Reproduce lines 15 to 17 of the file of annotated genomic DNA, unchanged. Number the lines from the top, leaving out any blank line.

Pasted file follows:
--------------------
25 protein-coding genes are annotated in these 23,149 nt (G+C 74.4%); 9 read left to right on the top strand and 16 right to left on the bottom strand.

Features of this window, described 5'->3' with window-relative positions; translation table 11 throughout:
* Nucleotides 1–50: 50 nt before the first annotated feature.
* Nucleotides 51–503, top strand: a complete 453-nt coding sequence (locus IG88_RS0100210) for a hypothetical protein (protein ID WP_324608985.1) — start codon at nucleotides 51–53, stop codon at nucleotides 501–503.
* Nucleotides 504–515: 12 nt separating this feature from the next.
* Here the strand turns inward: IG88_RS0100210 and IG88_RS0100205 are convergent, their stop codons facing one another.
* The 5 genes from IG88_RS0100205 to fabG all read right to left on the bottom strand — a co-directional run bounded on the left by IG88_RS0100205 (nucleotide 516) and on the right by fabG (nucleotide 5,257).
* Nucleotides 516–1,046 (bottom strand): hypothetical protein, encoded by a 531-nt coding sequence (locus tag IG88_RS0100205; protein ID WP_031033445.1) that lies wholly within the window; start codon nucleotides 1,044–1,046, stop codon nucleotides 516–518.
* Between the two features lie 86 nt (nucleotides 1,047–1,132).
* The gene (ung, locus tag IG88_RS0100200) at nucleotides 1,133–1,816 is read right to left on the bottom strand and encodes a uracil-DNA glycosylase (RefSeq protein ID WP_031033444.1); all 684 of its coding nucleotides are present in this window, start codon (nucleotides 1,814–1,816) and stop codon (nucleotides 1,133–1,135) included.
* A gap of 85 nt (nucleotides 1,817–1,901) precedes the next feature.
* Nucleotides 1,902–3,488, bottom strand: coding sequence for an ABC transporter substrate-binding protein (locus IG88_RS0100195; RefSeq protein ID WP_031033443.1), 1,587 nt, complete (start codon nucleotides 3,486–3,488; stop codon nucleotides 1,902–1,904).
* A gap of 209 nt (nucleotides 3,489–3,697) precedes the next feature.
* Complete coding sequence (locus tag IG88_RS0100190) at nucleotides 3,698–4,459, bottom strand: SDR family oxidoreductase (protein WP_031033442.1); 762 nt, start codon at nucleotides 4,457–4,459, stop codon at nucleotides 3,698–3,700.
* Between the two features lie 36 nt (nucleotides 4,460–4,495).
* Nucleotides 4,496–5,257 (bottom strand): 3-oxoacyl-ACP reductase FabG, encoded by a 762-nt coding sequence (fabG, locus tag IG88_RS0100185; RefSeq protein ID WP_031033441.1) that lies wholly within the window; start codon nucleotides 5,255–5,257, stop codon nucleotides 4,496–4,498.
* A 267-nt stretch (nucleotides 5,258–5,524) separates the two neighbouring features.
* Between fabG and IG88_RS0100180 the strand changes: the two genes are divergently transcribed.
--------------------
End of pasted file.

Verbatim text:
* Between the two features lie 36 nt (nucleotides 4,460–4,495).
* Nucleotides 4,496–5,257 (bottom strand): 3-oxoacyl-ACP reductase FabG, encoded by a 762-nt coding sequence (fabG, locus tag IG88_RS0100185; RefSeq protein ID WP_031033441.1) that lies wholly within the window; start codon nucleotides 5,255–5,257, stop codon nucleotides 4,496–4,498.
* A 267-nt stretch (nucleotides 5,258–5,524) separates the two neighbouring features.